I note that many advertisements for vacancies require a “minister”, whereas it is almost certain that they do not want a lay minister or a deacon, but a priest. Are these attempts to undermine the Catholic orders of the Church?
I would suggest that these are attempts to make the ads more efficient, since they will presumably have the effect of encouraging applications only from those whose theology of priesthood/ministry is similar to that of the recruiting parish.
(The Revd) Andrew Rooney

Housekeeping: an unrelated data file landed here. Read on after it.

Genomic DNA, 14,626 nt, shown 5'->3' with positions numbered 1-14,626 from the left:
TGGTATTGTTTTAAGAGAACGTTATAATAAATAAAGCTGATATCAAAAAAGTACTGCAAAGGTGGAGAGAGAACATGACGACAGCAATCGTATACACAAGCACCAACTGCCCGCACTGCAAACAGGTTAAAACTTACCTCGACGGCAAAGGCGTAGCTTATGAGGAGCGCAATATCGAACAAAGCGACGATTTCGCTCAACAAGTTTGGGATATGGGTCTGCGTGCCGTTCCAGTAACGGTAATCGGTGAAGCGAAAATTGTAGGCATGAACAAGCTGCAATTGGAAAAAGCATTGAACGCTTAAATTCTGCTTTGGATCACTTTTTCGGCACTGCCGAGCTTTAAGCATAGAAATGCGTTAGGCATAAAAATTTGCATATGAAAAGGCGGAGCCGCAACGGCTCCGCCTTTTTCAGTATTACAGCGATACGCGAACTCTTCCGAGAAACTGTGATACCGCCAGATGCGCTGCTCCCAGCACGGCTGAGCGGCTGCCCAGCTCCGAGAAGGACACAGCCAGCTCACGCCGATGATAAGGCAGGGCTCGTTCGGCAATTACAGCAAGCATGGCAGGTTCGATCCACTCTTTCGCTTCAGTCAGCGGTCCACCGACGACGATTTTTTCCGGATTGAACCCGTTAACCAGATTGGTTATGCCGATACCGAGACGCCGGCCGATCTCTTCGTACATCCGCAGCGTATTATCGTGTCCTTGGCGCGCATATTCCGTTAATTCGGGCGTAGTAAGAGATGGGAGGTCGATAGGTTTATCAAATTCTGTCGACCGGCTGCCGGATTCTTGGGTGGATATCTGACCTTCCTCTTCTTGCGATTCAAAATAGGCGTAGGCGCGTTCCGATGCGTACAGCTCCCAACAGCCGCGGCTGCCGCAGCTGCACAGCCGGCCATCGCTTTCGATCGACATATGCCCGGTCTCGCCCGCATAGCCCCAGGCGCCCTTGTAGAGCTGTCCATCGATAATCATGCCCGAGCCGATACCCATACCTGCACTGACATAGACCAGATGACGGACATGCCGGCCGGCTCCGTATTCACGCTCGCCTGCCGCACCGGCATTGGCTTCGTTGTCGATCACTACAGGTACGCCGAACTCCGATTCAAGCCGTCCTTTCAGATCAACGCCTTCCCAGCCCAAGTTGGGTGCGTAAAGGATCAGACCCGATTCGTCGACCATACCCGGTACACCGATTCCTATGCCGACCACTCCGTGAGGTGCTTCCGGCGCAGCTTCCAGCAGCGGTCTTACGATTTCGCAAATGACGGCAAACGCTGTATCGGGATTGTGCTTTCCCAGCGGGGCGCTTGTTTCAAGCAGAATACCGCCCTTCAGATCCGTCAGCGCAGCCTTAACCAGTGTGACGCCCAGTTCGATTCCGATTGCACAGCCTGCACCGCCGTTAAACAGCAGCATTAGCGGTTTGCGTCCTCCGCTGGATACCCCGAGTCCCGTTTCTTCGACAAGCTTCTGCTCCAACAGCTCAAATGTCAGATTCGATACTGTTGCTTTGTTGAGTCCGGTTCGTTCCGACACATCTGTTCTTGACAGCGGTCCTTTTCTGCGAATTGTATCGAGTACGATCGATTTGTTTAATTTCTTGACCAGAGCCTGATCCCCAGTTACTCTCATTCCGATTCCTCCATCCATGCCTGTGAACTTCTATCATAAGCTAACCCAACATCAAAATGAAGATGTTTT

In St James the Great, Castle Acre, in Norfolk, I have seen four large plaques, with the Lord’s Prayer, the Apostles’ Creed, and the Ten Commandments. I assume that the tablets predate the 19th century, as the long “s” is used. My attention was drawn to the Sixth Commandment, “Thou shalt do no murder.” This is in keeping with Exodus 12.20 in the Hebrew, “Thou shalt not murder.” In the King James and subsequent versions, it is “Thou shalt not kill.” Can anyone tell me when the wording was changed and why?
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